Web standards are the formal, non-proprietary standards and other technical specifications that define and describe aspects of the World Wide Web. In recent years, the term has been more frequently associated with the trend of endorsing a set of standardized best practices for building web sites, and a philosophy of web design and development that includes those methods.
Web standards include many interdependent standards and specifications, some of which govern aspects of the Internet, not just the World Wide Web. Even when not web-focused, such standards directly or indirectly affect the development and administration of web sites and web services. Considerations include the interoperability, accessibility and usability of web pages and web sites.
Web standards, in the narrow sense, consist of the following:
- Recommendations published by the World Wide Web Consortium (W3C), such as HTML/XHTML, Cascading Style Sheets (CSS), the Document Object Model (DOM), image formats such as Portable Network Graphics (PNG) and Scalable Vector Graphics (SVG), as well as accessibility technologies like WAI-ARIA
- Standards published by the International Organization for Standardization (ISO), such as JPEG
More broadly, the following technologies may be referred to as "web standards" as well:
- Request for Comments (RFC) documents published by the Internet Engineering Task Force (IETF)
- The Unicode Standard and various Unicode Technical Reports (UTRs) published by the Unicode Consortium
- Name and number registries maintained by the Internet Assigned Numbers Authority (IANA)
- "Living Standard" made by the Web Hypertext Application Technology Working Group (WHATWG)
Web standards are evolving specifications of web technologies. Web standards are developed by standards organizations—groups of interested and often competing parties chartered with the task of standardization—not technologies developed and declared to be a standard by a single individual or company. It is crucial to distinguish those specifications that are under development from the ones that already reached the final development status (in case of W3C specifications, the highest maturity level).
The web standards movementEdit
The earliest visible manifestation of the web standards movement was the Web Standards Project, launched in August 1998 as a grassroots coalition fighting for improved web standards support in browsers.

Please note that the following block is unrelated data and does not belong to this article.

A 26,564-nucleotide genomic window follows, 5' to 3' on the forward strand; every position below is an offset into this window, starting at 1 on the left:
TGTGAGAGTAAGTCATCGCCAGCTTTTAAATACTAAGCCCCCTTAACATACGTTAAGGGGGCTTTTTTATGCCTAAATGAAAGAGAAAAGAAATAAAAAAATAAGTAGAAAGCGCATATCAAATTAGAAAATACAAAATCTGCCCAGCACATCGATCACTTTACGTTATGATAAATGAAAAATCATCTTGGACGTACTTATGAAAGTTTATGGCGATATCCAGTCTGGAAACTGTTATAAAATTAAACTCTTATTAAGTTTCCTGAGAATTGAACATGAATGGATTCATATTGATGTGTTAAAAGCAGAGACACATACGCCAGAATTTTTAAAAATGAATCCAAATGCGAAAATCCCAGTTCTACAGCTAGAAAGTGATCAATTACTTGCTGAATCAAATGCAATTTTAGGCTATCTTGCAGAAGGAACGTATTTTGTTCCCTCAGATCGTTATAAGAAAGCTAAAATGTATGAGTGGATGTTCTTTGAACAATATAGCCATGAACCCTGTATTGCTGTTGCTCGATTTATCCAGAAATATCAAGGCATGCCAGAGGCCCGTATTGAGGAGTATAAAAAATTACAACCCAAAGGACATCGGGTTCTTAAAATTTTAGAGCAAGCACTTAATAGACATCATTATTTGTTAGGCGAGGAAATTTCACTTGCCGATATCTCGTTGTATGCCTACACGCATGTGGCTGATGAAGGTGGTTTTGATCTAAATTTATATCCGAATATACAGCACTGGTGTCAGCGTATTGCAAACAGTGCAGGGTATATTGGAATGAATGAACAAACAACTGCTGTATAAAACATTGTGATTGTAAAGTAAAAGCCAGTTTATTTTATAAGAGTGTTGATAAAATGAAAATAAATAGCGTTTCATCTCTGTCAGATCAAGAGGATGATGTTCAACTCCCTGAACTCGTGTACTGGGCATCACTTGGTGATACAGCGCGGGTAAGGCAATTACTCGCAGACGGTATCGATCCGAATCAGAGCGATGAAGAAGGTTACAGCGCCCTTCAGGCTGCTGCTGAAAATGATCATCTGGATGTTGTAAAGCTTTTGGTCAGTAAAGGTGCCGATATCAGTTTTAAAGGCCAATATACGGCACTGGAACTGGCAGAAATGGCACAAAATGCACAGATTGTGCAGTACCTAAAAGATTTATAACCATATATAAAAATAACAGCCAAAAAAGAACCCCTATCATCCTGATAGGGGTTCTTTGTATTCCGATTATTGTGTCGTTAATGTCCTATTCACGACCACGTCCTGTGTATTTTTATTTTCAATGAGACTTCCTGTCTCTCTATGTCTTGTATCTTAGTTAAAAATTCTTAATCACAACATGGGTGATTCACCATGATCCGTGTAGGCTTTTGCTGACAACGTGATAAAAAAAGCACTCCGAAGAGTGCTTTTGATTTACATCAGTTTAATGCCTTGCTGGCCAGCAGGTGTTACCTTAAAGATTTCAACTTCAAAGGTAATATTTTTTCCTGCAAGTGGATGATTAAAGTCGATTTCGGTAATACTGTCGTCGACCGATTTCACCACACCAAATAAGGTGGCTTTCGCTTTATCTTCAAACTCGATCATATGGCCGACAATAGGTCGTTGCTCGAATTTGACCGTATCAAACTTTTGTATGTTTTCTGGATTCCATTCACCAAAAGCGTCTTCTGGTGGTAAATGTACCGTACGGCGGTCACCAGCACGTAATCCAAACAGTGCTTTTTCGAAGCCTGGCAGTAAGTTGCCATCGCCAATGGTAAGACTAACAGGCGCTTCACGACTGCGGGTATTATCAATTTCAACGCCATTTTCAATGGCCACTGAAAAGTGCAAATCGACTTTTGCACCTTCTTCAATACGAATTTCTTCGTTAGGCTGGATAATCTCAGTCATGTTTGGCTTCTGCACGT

The web standards movement supports concepts of standards-based web design, including the separation of document structure from a web page or application's appearance and behavior; an emphasis on semantically structured content that validates (that is, contains no errors of structural composition) when tested against validation software maintained by the World Wide Web Consortium; and progressive enhancement, a layered approach to web page and application creation that enables all people and devices to access the content and functionality of a page, regardless of personal physical ability (accessibility), connection speed, and browser capability.
The Web Standards movement pioneered by Glenn Davis, George Olsen, Jeffrey Zeldman, Steven Champeon, Todd Fahrner, Eric A. Meyer, Tantek Çelik, Dori Smith, Tim Bray, Jeffrey Veen, and other members of the Web Standards Project replaced bandwidth-heavy tag soup with light, semantic markup and progressive enhancement, with the goal of making web content "accessible to all".
In 2007, Douglas Vos initiated the Blue Beanie Day, inspired by Jeffrey Zeldman, who is shown with a blue cap on the book cover of his 2003 book Designing with Web Standards. Since then, the 30 November is the annual international celebration of web standards and web accessibility.
When web standards are discussed, the following publications are typically seen as foundational:
- Recommendations for markup languages, such as Hypertext Markup Language (HTML), Extensible Hypertext Markup Language (XHTML), and Scalable Vector Graphics (SVG) from W3C.
- Recommendations for stylesheets, especially Cascading Style Sheets (CSS), from W3C.
- Recommendations for Document Object Models (DOM), from W3C.
- Properly formed names and addresses for the page and all other resources referenced from it (URIs), based upon RFC 2396, from IETF.
- Proper use of HTTP and MIME to deliver the page, return data from it and to request other resources referenced in it, based on RFC 2616, from IETF.
Work in the W3C toward the Semantic Web is currently focused by publications related to the Resource Description Framework (RDF), Gleaning Resource Descriptions from Dialects of Languages (GRDDL) and Web Ontology Language (OWL).
Standards publications and bodiesEdit
A W3C Recommendation is a specification or set of guidelines that, after extensive consensus-building, has received the endorsement of W3C Members and the Director.
An IETF Internet Standard is characterized by a high degree of technical maturity and by a generally held belief that the specified protocol or service provides significant benefit to the Internet community. A specification that reaches the status of Standard is assigned a number in the IETF STD series while retaining its original IETF RFC number.
Non-standard and vendor-proprietary pressuresEdit
HTML 5 contains numerous "willful violations" of other specifications, in order to accommodate limitations of existing platforms.
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